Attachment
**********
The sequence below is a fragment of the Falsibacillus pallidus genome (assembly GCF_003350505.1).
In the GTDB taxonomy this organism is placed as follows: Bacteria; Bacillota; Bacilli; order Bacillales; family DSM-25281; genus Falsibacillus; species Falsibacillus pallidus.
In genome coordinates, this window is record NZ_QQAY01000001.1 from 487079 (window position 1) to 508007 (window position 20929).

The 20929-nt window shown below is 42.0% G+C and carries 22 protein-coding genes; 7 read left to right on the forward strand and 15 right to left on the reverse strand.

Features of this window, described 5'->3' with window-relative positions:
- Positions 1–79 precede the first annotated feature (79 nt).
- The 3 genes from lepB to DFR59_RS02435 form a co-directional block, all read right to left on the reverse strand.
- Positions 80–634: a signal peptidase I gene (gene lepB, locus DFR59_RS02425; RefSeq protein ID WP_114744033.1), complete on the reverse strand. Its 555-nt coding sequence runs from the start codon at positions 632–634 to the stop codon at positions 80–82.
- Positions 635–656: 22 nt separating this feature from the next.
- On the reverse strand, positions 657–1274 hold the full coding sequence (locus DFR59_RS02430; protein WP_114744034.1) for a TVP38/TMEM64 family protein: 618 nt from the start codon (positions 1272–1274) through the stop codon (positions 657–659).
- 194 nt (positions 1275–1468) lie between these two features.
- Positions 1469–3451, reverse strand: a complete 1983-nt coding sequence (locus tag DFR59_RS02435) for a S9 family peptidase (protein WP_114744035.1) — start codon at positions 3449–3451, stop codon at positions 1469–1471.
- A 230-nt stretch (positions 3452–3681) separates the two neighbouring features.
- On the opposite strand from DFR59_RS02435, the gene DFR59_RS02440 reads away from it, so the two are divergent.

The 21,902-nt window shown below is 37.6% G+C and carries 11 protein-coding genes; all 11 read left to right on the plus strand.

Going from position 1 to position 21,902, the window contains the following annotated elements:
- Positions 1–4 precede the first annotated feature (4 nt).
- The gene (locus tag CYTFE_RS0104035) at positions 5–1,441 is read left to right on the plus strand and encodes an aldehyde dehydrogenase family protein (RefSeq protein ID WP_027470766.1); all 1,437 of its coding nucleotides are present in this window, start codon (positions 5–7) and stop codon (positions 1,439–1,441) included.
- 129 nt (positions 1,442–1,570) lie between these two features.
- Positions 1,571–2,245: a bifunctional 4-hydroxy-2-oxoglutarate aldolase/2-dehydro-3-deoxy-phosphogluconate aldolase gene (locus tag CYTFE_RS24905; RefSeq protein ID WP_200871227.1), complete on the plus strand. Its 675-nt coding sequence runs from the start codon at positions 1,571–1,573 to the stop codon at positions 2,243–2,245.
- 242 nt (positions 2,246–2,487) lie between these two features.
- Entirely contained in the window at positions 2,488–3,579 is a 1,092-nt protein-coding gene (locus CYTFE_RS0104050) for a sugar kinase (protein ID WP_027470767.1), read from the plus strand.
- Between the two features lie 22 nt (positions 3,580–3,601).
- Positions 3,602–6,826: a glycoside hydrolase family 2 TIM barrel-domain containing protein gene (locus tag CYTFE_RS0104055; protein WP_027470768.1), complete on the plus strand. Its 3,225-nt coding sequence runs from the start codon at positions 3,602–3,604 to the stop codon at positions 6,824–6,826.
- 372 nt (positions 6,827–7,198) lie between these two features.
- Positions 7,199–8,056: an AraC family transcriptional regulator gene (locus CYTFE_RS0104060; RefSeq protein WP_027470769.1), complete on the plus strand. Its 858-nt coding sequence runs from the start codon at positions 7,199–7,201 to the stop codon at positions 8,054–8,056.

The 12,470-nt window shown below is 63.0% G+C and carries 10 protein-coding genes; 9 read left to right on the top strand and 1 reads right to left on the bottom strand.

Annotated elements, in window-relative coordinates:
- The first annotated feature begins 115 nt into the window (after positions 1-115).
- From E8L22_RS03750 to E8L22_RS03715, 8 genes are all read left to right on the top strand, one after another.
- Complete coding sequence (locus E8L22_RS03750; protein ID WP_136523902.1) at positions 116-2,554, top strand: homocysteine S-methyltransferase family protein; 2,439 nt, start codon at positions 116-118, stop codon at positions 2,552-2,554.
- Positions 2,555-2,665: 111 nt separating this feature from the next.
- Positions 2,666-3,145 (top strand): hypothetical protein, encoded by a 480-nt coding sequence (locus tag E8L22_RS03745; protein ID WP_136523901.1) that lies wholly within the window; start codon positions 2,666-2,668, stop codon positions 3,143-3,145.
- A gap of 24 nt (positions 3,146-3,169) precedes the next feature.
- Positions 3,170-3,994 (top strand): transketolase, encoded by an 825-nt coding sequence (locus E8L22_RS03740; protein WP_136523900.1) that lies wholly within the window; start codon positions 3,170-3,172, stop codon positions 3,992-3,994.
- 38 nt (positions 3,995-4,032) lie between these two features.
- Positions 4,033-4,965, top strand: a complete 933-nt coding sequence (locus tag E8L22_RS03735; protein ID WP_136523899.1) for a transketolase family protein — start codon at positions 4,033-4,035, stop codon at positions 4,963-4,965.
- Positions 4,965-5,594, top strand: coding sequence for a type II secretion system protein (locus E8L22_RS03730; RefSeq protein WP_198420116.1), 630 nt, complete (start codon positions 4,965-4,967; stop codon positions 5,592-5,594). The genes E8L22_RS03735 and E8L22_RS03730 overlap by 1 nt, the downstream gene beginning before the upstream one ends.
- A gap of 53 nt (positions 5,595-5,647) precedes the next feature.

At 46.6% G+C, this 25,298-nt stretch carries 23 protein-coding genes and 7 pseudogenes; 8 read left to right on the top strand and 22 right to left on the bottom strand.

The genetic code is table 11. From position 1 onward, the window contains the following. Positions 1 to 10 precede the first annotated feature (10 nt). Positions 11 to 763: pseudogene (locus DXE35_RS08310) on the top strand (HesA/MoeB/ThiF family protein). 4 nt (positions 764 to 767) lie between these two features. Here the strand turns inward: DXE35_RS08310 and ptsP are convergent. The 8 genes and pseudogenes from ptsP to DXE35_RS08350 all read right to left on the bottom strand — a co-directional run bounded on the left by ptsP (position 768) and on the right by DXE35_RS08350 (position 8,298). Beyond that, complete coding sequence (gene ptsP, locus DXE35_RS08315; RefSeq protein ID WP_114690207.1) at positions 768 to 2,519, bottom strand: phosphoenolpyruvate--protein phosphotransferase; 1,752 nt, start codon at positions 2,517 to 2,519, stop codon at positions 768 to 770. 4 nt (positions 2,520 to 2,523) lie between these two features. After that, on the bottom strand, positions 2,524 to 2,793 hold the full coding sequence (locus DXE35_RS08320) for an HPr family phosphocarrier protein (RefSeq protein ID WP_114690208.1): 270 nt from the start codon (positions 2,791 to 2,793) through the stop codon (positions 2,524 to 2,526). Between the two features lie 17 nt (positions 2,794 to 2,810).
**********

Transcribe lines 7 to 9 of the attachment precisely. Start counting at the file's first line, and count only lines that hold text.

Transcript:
- The 3 genes from lepB to DFR59_RS02435 form a co-directional block, all read right to left on the reverse strand.
- Positions 80–634: a signal peptidase I gene (gene lepB, locus DFR59_RS02425; RefSeq protein ID WP_114744033.1), complete on the reverse strand. Its 555-nt coding sequence runs from the start codon at positions 632–634 to the stop codon at positions 80–82.
- Positions 635–656: 22 nt separating this feature from the next.